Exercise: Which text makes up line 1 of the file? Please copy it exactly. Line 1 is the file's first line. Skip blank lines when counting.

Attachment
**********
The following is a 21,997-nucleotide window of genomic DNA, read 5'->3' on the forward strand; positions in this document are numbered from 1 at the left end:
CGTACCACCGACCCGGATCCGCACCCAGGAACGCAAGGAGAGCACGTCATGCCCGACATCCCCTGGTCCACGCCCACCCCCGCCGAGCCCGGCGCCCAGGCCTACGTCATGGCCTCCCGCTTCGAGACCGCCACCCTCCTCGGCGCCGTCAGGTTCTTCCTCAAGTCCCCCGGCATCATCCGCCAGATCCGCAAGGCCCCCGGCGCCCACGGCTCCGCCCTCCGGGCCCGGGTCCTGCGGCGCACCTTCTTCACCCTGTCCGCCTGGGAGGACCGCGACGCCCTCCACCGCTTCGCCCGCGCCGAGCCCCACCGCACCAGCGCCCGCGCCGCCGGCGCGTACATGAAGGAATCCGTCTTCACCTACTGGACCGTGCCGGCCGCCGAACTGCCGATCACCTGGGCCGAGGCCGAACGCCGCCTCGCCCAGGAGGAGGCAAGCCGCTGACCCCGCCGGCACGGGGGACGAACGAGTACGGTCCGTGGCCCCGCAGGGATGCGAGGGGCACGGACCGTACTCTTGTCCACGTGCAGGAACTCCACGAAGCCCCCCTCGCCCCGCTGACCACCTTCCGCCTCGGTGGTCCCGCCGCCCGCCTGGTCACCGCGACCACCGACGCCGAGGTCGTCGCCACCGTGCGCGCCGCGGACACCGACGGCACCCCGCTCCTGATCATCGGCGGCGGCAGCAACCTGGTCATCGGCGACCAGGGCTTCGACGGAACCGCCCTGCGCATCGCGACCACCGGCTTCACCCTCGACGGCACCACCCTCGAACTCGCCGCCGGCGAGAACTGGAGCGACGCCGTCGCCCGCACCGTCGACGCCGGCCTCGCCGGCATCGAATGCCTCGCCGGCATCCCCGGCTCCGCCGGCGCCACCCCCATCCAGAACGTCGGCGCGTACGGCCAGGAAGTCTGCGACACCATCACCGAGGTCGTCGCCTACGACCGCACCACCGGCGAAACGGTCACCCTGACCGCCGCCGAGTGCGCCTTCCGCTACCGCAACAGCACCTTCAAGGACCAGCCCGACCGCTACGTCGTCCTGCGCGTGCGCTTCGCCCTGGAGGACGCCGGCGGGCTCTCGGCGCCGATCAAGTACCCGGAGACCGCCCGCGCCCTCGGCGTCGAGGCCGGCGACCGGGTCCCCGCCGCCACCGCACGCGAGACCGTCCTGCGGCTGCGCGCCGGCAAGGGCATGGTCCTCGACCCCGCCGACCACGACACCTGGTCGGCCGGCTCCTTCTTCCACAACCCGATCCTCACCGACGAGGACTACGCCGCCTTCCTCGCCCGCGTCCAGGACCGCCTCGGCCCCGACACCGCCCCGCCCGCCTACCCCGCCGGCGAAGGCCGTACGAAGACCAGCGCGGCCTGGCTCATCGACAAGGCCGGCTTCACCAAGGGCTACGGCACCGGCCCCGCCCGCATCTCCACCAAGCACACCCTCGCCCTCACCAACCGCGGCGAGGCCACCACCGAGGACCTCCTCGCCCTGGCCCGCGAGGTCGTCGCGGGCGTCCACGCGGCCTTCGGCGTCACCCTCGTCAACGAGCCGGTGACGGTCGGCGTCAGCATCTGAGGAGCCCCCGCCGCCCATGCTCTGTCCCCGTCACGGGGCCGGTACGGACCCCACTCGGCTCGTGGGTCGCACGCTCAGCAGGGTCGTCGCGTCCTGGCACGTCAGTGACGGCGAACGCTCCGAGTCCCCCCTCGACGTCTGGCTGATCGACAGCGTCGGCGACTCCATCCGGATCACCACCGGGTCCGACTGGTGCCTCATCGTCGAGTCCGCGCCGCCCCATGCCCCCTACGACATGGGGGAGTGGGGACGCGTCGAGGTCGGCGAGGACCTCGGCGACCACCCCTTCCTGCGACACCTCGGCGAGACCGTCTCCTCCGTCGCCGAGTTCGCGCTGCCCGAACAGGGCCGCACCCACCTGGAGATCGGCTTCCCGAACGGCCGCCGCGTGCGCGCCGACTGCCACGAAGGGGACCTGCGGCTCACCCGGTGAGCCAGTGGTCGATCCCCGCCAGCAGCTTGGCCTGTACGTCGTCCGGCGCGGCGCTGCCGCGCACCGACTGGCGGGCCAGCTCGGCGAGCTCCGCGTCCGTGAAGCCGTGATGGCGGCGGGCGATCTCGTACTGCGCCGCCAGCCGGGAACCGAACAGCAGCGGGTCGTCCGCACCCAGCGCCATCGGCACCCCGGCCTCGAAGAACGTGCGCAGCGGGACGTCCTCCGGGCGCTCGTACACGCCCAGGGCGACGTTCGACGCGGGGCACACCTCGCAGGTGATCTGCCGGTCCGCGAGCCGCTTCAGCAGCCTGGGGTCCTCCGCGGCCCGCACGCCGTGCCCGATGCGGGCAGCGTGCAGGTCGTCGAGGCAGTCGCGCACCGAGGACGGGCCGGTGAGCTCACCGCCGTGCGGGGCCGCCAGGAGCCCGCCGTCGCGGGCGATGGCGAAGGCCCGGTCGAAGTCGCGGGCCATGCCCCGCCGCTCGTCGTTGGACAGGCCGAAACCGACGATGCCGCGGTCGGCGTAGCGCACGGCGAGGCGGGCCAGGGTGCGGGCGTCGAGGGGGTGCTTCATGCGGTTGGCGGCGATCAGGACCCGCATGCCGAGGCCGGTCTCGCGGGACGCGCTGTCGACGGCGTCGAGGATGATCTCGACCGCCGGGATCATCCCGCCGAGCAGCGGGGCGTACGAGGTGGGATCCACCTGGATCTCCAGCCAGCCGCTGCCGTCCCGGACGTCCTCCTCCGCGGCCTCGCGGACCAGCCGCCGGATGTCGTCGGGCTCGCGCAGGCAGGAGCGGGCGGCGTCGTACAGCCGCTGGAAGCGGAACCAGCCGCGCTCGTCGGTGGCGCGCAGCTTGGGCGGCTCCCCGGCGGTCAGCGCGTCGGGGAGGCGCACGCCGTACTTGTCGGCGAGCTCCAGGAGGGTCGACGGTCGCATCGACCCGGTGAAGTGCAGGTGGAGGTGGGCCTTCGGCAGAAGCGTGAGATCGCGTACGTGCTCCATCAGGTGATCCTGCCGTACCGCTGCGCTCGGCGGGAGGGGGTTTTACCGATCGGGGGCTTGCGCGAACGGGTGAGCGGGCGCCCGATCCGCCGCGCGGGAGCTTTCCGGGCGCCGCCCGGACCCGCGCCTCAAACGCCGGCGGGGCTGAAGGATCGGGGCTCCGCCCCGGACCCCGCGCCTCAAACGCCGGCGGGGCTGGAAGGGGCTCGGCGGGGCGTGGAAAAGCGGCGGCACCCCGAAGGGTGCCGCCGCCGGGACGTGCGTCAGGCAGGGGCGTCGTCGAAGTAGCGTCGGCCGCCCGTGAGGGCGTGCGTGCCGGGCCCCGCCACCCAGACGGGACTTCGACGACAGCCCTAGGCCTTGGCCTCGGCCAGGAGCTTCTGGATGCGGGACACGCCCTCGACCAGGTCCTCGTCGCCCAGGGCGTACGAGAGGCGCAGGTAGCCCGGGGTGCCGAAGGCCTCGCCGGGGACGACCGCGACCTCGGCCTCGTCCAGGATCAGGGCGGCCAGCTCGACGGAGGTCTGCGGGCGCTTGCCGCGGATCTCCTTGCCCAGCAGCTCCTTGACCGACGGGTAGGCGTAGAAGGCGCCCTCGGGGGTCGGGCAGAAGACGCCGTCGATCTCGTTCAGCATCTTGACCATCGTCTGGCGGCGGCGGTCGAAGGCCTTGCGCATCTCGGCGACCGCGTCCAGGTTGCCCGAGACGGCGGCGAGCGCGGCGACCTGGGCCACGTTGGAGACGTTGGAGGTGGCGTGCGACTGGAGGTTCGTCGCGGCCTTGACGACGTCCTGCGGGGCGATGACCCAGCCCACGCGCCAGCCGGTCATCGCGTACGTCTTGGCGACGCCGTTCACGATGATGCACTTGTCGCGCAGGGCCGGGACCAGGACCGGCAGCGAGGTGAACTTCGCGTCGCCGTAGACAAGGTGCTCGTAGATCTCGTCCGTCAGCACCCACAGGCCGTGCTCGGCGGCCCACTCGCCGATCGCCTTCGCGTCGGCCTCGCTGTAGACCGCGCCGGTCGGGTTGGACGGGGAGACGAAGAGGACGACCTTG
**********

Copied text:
The following is a 21,997-nucleotide window of genomic DNA, read 5'->3' on the forward strand; positions in this document are numbered from 1 at the left end: